Far from “Just” a Pizza Shop

Posted: September 18, 2014 in Uncategorized
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Gabriel’s II in Washington Crossing, PA (215) 493-2226

We’ve all heard the term “comfort food.”  It’s that one meal or snack that while we eat it, we say, “I don’t care about carbs, fat, calories, or anything else.”  That is, unless carrots are your comfort food and I am not quite sure whether I want to make your acquaintance.  That does not necessarily mean that the food has to be “bad” for you, it is simply the food that makes you feel better.  This is where Gabriel’s II in Washington Crossing, PA comes in.  However, it’s not just the food that provides comfort, it is the restaurant as a whole.

Understand that I’m a nostalgic kind of guy.  My buddies give me a hard time because I admit to crying during certain romantic comedies, have dabbled in some poetry here and there and the truth is, I’m somewhat of a softie.  However, being somewhat of a softie is what allowed me to connect with my students and what allows me to be a committed Dad to my daughters.  In my grand respect for nostalgia, Gabriel’s harkens back to my days of growing up in Bridgeport, PA and the fond memories I had of visiting a very similar pizza place called Franzone’s.

First, the shop is intimate.  Hosting only a few stools and a counter for patrons to eat a slice or enjoy a sandwich, Gabriel’s gives off a very, “I feel like I’ve been here before” type of vibe.  That is just the physical layout that gives me that feeling.  Like any great corporation, sports team, body shop, garage, cleaners or coffee house, the staff is what gives any group its character.  The owner, Gabriel (Chris) Mascio, is to Gabriel’s what Ted Danson was to the character Sam Malone in Cheers.  It is his place, he clearly runs it, but he’s far from typical.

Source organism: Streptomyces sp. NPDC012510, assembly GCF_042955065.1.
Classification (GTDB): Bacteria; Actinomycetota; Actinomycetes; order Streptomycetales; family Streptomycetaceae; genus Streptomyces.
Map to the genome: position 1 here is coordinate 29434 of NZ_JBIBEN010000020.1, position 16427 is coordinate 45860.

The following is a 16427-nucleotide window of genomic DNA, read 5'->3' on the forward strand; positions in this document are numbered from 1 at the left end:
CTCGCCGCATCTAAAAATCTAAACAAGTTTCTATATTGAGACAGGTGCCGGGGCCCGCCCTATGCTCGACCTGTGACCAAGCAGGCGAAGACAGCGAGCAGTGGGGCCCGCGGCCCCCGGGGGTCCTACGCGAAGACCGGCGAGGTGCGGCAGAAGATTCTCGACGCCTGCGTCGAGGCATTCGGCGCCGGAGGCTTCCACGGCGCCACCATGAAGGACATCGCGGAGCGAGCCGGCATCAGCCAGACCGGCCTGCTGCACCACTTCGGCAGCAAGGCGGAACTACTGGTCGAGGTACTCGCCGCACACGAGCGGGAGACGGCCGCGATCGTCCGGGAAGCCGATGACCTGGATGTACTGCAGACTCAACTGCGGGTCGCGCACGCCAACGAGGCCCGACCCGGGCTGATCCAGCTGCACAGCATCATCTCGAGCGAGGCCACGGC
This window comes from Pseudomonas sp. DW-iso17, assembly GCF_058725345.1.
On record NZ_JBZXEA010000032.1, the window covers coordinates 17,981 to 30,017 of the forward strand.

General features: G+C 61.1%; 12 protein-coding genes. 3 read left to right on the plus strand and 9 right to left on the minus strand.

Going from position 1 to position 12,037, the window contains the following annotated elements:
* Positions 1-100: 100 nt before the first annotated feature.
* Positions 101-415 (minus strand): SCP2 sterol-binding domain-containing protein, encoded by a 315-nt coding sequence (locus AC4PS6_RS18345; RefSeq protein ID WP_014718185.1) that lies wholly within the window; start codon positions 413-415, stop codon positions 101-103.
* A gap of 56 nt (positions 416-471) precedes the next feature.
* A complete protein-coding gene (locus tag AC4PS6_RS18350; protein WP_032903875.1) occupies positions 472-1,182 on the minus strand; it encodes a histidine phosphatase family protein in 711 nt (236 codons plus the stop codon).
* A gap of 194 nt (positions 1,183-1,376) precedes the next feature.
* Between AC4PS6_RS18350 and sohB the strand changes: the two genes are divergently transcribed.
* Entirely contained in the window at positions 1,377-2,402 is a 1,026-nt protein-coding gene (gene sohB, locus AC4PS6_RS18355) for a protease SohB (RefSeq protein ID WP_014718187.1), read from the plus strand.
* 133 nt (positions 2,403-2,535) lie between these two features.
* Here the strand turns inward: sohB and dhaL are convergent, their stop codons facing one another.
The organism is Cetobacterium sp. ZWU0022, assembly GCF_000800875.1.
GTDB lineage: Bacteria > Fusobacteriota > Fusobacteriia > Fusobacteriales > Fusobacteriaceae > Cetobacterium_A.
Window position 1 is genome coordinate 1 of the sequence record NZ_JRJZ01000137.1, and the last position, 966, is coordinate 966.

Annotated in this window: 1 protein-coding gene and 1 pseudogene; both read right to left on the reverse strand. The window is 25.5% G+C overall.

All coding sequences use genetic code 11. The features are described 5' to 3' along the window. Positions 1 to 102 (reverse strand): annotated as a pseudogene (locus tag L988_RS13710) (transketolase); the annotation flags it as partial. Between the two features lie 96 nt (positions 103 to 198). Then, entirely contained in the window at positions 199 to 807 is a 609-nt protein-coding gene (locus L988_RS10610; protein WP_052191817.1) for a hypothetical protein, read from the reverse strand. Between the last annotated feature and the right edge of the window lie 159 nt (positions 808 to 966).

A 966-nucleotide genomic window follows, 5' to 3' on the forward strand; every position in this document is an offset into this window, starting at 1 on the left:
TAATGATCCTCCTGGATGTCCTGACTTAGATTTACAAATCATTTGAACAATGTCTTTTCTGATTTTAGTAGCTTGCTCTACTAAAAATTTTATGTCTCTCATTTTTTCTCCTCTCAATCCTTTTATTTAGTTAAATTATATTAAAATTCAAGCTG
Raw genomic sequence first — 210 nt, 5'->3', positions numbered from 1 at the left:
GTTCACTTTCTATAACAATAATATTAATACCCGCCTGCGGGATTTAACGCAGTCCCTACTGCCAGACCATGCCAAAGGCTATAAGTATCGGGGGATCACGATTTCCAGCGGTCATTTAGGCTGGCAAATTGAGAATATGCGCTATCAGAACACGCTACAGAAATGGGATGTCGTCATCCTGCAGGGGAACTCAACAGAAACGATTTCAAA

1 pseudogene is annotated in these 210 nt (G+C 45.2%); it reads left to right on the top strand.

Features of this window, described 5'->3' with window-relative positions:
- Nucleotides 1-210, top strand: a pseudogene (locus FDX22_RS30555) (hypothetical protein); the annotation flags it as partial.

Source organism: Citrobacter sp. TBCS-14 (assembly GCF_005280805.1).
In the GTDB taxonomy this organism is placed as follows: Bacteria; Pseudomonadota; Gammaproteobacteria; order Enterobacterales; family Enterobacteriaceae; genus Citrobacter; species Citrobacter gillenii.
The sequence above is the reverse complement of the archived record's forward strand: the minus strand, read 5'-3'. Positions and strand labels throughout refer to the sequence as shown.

“Hello, my dear,” Chris will say smiling as a silver haired patron glides in.  “Yo, Boss, how ya’ been” is the greeting for the oily mechanic that only moments ago slid out from under a car he was working on so he could grab a slice of two.  The difference between a salutation and a warm greeting is the smile a person has on their face when they say it.  Like his restaurant and food, Mascio is truly authentic.10561537_823013741044126_3465975541440444386_n

The guys that work for Gabriel’s are a cast of characters in their own right.  They feed off the boss’ positivity, greet customers like their family, and even when it gets busy in the shop, people are still laughing and still smiling.  The family owned pizza shop still exists and never does a customer have to settle.

You know exactly what I mean.

You go into a place and the food is, “ehhhhhh” but everyone that works there is great.  Or, the food is fantastic but the service leaves a great deal to be desired.  It seems to be the American way; settle for what we give you because we just don’t care.  However, that’s why Gabriel’s is in a class of its own.

Leaning over an employee making a pizza, Mascio watches and says, “not enough cheese, babe.”  Not ENOUGH cheese?  In an age where cutting corners and costs are the norm, Chris’ sentiment echoes louder than he could ever understand.  It turns out that there are still places that care about quality.

Are you asking yourself, “what about the food?”  I could rattle off a dozen adjectives to describe the unrelenting options but each palate is different.  The beautiful part of Gabriel’s is you may walk in with a hankering for a cheese steak and walk out with twenty wings and a slice to go.  I just want something small becomes ordering a full meal.  If you’re Italian, it’s the kind of place you’d have to do a great deal of lying about to your Mom or your Grandmother.  “Oh, Gabriel’s, no worries, Nona, the eggplant lasagna is definitely not as good as yours.”  Meanwhile, you just lied to your poor, old Mom or Nona.

Whether you remember Cheers or not is irrelevant.  If you like the idea of ordering fantastic food at a place that not only wants your business but truly values it, Gabriel’s II is a wonderfully unique restaurant that caters to the individual, not the masses.  Business may ultimately be about making money, but Mascio and his staff understand that it’s about making meals that people love!

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